Friday, July 21, 2006

where did the album go? And some other thoughts on the state of the music industry

I was reading the paper this morning and a 23 year old columnist was chronicling how the all-encompassing influence of the internet and now the mp3 player (and more specifically the iPod) has increasingly personalized one's music tastes and listening experiences. He argues that this has further isolated individuals and taken away from the communal experience that music can bring as well as individualizing our cultural experiences. I could not agree more. That being said, as I have mentioned in previous posts, I have an iPod and I really enjoy it. I guess because I am old and not tech-savvy I looked at the iPod as a way to have all my favourite ALBUMS in the palm of my hand rather than being all about "playlists". The mp3 player has furthered the increasing trend in the music industry since the early 80s of being all about hit singles (rather than albums), so now you can download all the catchy hits and thus don't have to bother with entire albums. You can have your cake and eat it too. This saddens me because it takes no attention span and little real listening skill to just grab a song here, a song there, tailoring and specifying your listening to an unparalleled degree. No wonder artists don't really have careers anymore. You don't really see too many U2s, Bob Dylans and the like anymore because, with more artists recording than ever before, artists are here today gone today if they don't sell a bucketload of albums first time out! You can't afford to develop your craft or have a couple albums that aren't huge sellers because record companies won't allow it. It's all about the big single and if you can't keep putting out huge singles and holding the public's interest, tough crap! I am going to continue to dig for great artists who put out albums and not a big single surrounded by sub-par filler. I realize that this post is borderline incoherent and probably a bunch of different, though related, subjects thrown together and pooped out like intellectual diarrhea, but I was just typing as it all entered my head. Hopefully you get my drift...


Anonymous said...

I couldn't agree more, Matty. I would also add that our concept of access to music and ownership of music has also deeply effected our ability to experience and enjoy it. I remember purchasing Zepplin 4 on vinyl when I was 13 and listening to that one album all summer (while reading Lord of The Rings on the back deck). Why? Because, with my paper route money, it was all I could afford. By the end of the summer, I didn't just own the album, but - in a sense - I had a relationship with it. Not just "Stairway to Heaven" but the whole sha-bang. By the time I was 16, I had what was considered for the times a large record collection. These days, in a matter of hours, my son can download that very collection for pennies. But will his experience of the music be the same as mine? Hardly.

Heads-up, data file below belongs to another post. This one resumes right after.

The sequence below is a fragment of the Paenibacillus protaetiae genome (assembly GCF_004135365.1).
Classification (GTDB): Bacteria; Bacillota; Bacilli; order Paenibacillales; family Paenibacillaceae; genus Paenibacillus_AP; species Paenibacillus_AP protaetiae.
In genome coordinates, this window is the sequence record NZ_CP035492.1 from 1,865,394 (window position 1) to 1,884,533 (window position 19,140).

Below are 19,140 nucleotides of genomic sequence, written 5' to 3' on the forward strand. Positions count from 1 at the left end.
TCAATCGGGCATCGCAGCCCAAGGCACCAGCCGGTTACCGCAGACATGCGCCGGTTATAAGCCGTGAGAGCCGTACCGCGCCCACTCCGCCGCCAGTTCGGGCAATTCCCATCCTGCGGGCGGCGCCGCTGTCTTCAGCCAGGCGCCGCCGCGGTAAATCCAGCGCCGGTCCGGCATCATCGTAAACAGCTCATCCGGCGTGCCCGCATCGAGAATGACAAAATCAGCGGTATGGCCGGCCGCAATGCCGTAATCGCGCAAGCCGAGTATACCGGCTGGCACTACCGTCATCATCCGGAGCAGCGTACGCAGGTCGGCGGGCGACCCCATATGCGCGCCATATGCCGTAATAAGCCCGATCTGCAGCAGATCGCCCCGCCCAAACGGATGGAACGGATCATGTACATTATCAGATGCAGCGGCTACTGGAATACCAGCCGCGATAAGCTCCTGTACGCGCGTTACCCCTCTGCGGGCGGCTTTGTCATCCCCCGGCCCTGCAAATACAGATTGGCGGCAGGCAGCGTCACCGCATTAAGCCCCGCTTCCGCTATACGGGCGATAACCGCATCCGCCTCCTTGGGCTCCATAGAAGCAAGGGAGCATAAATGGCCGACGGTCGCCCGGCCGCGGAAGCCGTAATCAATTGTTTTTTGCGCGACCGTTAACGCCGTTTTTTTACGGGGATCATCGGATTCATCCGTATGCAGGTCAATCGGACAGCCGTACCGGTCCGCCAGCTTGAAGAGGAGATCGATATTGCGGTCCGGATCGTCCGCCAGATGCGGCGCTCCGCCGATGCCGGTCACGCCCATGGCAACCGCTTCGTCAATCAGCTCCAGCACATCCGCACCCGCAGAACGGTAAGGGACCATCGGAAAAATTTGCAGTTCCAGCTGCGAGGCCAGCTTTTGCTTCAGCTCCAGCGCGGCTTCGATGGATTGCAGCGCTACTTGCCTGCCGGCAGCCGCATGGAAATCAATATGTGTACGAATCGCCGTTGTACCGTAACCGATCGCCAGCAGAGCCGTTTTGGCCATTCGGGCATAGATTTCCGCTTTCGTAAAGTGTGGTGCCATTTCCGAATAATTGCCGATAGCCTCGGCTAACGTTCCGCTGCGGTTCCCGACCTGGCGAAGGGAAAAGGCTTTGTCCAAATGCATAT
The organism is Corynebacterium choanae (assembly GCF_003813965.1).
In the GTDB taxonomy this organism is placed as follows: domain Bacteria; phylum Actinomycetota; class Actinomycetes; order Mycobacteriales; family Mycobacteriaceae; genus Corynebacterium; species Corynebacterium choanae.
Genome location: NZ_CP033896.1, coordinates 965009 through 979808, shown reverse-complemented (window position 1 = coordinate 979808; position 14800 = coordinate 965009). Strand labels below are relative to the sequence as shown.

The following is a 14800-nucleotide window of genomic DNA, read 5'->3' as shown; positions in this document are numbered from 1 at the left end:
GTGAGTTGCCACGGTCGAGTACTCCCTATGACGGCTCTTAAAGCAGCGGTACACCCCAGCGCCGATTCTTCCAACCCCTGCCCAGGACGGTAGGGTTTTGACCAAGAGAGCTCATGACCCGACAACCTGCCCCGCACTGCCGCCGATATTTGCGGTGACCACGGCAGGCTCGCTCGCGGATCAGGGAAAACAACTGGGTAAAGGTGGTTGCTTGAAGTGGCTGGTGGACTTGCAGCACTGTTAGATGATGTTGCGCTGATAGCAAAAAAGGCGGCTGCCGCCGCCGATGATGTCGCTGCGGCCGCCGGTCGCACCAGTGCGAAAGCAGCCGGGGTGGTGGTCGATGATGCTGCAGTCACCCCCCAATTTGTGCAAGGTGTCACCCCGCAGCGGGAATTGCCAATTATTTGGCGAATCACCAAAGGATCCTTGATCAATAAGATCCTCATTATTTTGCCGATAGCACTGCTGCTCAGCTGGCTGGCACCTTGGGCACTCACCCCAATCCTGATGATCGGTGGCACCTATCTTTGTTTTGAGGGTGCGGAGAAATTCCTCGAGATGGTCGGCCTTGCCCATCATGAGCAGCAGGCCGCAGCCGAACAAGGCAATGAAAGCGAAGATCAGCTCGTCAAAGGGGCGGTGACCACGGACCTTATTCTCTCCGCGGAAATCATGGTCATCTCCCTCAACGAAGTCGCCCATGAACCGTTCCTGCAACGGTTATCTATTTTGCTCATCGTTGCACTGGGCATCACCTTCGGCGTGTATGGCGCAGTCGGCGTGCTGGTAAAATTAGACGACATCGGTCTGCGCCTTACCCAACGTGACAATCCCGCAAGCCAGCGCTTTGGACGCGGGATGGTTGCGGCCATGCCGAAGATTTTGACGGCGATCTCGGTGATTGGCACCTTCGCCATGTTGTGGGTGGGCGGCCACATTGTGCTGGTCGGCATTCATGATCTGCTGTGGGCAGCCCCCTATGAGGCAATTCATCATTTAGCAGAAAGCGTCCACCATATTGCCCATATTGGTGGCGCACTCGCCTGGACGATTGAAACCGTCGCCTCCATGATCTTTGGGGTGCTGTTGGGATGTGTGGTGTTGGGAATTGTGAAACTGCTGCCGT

I know I come off sounding like an old fart (by the way, I too have an i-pod and love it dearly), but you are quite right in suggesting that the music industry will never be the same ... to the detriment of art.


Anonymous said...

I am not a smart man by any stretch of the imagination, but I think what everyone needs to realize that there is still the ability to have a great album by a great band. Not just a single by the (sorry to use Matt's word) Theory of a Dead Nickelback bands of today. Attention spans are shorter and the world goes by fast and we want to enjoy just the music that we want.

Just because the medium that you listen to your music on has changed, doesn't mean that you can't listen to "stairway" half a million times and not feel the art in that.

I think the real issue that we should be worried about is not if they can make a great album, but are we listening to actual talent or just Ashley Simpson doing a jig on Saturday Night Live while her song plays over the PA.

Things will be alright.

Mike Lambert

beth said...

i see your point, and i agree... i was actually thinking about this very phenomenon the other day. i also think that there are plenty of good independent(-ish) artists out there who are putting out good ALBUMS (e.g. neko case's latest, fox confessor brings the flood, arcade fire, etc.), they're just not being shoved down our throats all the time so we have to put more effort into seeking them out. that being said, i do enjoy having (and with a 1gig iPod, need) the ability to pick and choose the songs that go on it.